Perhaps it was the background of a medical family that made me so convinced that this wondrously enthralling new science could and should be made useful I’m fond of remarking that while it’s difficult enough to be interesting, its much harder to be useful I was scarcely twenty when this thought became my cause celebre, and not much older when it took the shape of a dream that has been realised in the WildCRU. That this has become a reality is the result of almost unimaginable luck and the support of a cluster of remarkable people for example, academically, Niko Tinbergen and Hans Kruuk who nurtured my youthful vulpine obsessions, visionaries like Sir Richard Southwood and Sir David Attenborough who supported my early efforts to create the WildCRU, friends like James Teacher and Terry Collins amongst those who put their money and that of others where my mouth was, and lead us ultimately to our centre at Tubney House, and latterly Tom and Dafna Kaplan who have now made possible the opening of our new training centre for inspirational young conservationists from the developing world the WildCRU Panthers. This story, and the characters that populate it, has more than self-indulgent personal interest because it so closely coincides with the emergence of conservation science as an academic profession.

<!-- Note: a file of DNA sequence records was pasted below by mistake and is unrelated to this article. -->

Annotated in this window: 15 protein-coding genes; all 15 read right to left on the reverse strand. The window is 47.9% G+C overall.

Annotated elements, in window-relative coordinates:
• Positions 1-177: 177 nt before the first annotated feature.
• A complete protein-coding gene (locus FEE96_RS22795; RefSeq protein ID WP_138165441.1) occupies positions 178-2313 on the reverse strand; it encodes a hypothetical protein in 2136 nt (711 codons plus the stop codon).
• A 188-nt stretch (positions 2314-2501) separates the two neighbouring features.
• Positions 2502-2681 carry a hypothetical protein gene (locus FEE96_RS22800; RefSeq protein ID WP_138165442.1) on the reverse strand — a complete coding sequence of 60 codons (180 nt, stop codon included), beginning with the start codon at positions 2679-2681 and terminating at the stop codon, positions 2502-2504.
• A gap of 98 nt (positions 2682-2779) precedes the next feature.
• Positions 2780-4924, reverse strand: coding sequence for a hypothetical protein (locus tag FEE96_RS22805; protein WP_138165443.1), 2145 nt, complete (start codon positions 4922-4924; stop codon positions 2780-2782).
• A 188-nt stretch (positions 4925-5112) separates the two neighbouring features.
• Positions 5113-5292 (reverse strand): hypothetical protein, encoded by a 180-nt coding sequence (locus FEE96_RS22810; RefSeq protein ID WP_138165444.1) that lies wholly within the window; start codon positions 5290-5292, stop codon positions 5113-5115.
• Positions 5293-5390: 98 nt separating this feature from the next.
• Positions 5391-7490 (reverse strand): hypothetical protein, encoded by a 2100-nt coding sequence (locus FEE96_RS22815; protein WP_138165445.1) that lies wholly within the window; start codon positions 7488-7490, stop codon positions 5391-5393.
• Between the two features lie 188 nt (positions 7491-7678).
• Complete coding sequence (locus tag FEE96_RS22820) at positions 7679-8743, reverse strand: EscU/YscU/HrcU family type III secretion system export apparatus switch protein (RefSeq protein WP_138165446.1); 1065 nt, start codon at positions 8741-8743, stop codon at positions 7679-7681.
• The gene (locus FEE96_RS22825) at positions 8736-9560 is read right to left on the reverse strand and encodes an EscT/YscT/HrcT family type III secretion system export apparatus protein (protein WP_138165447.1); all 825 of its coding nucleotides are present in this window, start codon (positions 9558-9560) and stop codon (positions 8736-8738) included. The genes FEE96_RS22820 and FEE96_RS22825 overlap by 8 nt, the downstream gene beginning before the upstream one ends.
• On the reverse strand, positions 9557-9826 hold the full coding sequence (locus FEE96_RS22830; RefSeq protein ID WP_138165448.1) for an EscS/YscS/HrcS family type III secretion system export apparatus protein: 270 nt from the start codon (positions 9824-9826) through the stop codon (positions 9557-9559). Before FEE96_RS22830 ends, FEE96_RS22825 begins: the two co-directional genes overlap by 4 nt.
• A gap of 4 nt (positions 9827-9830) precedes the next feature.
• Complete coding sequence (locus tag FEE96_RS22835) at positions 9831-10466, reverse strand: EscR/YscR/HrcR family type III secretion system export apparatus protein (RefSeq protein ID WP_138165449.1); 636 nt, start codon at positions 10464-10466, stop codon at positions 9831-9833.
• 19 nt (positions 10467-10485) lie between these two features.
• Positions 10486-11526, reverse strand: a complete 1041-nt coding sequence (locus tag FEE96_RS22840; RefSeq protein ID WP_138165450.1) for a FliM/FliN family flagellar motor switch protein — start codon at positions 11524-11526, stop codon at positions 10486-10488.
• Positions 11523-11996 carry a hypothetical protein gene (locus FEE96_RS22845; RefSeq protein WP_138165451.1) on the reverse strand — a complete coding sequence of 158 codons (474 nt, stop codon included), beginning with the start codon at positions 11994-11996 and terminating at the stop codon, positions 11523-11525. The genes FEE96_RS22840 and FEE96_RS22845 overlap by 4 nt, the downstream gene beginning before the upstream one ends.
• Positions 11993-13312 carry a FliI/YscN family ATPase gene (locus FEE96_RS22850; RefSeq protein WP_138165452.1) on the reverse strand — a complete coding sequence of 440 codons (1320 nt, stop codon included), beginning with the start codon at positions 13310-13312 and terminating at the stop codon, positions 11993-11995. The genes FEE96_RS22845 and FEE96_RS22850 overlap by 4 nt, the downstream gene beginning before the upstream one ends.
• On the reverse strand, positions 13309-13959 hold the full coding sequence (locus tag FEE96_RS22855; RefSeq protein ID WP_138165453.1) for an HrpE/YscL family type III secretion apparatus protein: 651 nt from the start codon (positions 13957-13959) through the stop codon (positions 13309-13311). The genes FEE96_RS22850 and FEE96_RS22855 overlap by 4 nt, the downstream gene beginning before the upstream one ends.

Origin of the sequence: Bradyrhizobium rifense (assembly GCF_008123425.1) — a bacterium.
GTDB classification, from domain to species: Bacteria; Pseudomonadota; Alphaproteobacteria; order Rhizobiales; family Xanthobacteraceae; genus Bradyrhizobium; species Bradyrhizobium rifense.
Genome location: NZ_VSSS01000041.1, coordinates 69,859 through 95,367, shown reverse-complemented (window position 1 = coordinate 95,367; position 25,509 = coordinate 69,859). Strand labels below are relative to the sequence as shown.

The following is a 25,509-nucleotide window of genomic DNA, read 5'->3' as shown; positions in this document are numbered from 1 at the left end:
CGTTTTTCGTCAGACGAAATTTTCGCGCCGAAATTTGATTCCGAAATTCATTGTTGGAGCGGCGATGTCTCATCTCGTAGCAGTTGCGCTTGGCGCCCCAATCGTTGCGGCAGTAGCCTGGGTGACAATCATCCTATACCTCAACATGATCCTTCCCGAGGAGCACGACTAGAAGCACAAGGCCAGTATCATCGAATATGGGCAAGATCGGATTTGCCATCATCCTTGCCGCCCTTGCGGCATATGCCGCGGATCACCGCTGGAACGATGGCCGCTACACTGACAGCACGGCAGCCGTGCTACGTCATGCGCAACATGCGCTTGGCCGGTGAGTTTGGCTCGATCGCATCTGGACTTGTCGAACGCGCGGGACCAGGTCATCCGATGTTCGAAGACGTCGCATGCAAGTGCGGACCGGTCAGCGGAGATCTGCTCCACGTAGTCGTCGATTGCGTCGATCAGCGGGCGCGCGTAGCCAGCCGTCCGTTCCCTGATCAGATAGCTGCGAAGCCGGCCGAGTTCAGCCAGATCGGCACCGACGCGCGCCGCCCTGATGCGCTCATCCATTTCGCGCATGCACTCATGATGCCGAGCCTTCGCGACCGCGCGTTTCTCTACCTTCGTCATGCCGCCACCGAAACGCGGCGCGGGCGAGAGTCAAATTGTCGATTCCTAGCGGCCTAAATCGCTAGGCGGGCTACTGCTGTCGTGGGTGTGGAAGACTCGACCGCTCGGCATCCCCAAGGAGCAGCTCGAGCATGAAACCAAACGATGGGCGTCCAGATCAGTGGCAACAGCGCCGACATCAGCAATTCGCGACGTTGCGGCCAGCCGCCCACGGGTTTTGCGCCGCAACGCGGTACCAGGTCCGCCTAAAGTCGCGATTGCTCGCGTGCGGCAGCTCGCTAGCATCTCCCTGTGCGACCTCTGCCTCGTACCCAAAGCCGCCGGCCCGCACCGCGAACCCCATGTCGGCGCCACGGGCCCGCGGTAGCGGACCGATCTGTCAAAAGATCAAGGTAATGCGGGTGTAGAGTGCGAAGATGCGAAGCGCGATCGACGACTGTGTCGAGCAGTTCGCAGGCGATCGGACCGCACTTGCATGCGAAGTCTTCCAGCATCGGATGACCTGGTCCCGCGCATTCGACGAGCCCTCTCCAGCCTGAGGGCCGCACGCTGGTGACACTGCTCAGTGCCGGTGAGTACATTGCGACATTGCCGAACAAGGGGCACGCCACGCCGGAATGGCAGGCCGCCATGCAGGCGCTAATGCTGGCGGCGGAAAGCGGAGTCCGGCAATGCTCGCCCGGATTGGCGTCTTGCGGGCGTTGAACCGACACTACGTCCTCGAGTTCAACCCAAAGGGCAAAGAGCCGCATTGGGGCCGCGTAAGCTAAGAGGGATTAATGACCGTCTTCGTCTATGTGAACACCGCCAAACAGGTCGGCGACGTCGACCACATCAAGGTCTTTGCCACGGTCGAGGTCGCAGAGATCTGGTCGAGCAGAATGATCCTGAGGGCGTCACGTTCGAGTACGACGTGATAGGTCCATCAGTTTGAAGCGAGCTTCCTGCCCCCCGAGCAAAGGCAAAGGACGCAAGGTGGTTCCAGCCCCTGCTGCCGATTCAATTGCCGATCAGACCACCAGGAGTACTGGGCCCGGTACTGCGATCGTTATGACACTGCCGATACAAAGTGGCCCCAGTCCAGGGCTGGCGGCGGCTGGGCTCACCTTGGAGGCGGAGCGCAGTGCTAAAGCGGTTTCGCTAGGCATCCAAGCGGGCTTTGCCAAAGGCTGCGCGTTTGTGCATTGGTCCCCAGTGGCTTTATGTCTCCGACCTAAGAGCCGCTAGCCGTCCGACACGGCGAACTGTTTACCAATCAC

The greatest strength of the WildCRU, and my most compelling teachers, are my graduate students. I have supervised over 60 successful Oxford doctorates, and several more in other universities in the UK and overseas. I am immensely proud that all my former doctoral students have secured worthwhile and generally influential jobs, almost invariably in the biological sector. The subjects have included the behavioural ecology, social systems and conservation and management of mammals, together with the epidemiology of wildlife diseases, animal welfare and agro-ecology (including studies of birds, butterflies and other invertebrates). To the superficial eye these projects might seem unconnected, but in fact they all link up to a whole that is calculated to be more than the sum of its parts. Academically, I am very proud to have been the A.D. White Professor-at-Large at Cornell University, a Visiting Professor at Imperial College and Liverpool University, and an Emeritus Fellow of the IUCN’s Survival Commission.
Hands on Conservation